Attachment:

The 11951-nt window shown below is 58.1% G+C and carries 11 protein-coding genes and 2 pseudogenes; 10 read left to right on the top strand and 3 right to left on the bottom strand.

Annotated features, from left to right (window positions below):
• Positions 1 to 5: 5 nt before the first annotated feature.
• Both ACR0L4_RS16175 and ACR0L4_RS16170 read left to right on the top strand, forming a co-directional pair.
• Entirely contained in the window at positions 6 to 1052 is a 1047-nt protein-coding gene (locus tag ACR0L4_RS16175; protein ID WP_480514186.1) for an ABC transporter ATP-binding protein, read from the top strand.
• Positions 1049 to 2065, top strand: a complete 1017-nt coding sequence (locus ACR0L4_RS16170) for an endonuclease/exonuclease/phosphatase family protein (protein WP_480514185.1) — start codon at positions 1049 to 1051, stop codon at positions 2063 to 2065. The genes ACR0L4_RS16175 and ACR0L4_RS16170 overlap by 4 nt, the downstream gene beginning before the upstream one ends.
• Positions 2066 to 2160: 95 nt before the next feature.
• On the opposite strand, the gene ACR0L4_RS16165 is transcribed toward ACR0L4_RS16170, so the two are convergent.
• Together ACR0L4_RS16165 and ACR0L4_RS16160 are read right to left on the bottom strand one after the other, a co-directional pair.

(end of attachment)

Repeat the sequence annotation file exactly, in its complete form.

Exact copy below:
The 11951-nt window shown below is 58.1% G+C and carries 11 protein-coding genes and 2 pseudogenes; 10 read left to right on the top strand and 3 right to left on the bottom strand.

Annotated features, from left to right (window positions below):
• Positions 1 to 5: 5 nt before the first annotated feature.
• Both ACR0L4_RS16175 and ACR0L4_RS16170 read left to right on the top strand, forming a co-directional pair.
• Entirely contained in the window at positions 6 to 1052 is a 1047-nt protein-coding gene (locus tag ACR0L4_RS16175; protein ID WP_480514186.1) for an ABC transporter ATP-binding protein, read from the top strand.
• Positions 1049 to 2065, top strand: a complete 1017-nt coding sequence (locus ACR0L4_RS16170) for an endonuclease/exonuclease/phosphatase family protein (protein WP_480514185.1) — start codon at positions 1049 to 1051, stop codon at positions 2063 to 2065. The genes ACR0L4_RS16175 and ACR0L4_RS16170 overlap by 4 nt, the downstream gene beginning before the upstream one ends.
• Positions 2066 to 2160: 95 nt before the next feature.
• On the opposite strand, the gene ACR0L4_RS16165 is transcribed toward ACR0L4_RS16170, so the two are convergent.
• Together ACR0L4_RS16165 and ACR0L4_RS16160 are read right to left on the bottom strand one after the other, a co-directional pair.